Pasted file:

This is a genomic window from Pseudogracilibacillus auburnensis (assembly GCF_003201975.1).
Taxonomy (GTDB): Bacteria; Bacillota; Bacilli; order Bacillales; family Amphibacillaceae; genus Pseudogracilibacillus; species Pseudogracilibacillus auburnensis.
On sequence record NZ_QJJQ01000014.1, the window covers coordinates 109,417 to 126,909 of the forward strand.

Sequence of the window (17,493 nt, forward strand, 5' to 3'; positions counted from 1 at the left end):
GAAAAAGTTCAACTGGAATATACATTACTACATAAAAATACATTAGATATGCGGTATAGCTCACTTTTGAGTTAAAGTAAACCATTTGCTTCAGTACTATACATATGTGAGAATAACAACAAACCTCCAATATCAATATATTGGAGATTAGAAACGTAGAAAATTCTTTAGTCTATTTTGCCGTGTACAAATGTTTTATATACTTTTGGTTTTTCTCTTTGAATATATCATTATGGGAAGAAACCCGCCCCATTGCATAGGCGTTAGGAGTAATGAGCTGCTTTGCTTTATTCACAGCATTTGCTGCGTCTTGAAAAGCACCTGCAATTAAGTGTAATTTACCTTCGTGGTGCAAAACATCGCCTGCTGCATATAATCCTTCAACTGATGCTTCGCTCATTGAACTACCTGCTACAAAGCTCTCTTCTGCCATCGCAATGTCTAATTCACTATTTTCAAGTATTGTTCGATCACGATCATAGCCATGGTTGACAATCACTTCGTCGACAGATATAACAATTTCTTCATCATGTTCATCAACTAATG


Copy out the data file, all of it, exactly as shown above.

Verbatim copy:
This is a genomic window from Pseudogracilibacillus auburnensis (assembly GCF_003201975.1).
Taxonomy (GTDB): Bacteria; Bacillota; Bacilli; order Bacillales; family Amphibacillaceae; genus Pseudogracilibacillus; species Pseudogracilibacillus auburnensis.
On sequence record NZ_QJJQ01000014.1, the window covers coordinates 109,417 to 126,909 of the forward strand.

Sequence of the window (17,493 nt, forward strand, 5' to 3'; positions counted from 1 at the left end):
GAAAAAGTTCAACTGGAATATACATTACTACATAAAAATACATTAGATATGCGGTATAGCTCACTTTTGAGTTAAAGTAAACCATTTGCTTCAGTACTATACATATGTGAGAATAACAACAAACCTCCAATATCAATATATTGGAGATTAGAAACGTAGAAAATTCTTTAGTCTATTTTGCCGTGTACAAATGTTTTATATACTTTTGGTTTTTCTCTTTGAATATATCATTATGGGAAGAAACCCGCCCCATTGCATAGGCGTTAGGAGTAATGAGCTGCTTTGCTTTATTCACAGCATTTGCTGCGTCTTGAAAAGCACCTGCAATTAAGTGTAATTTACCTTCGTGGTGCAAAACATCGCCTGCTGCATATAATCCTTCAACTGATGCTTCGCTCATTGAACTACCTGCTACAAAGCTCTCTTCTGCCATCGCAATGTCTAATTCACTATTTTCAAGTATTGTTCGATCACGATCATAGCCATGGTTGACAATCACTTCGTCGACAGATATAACAATTTCTTCATCATGTTCATCAACTAATG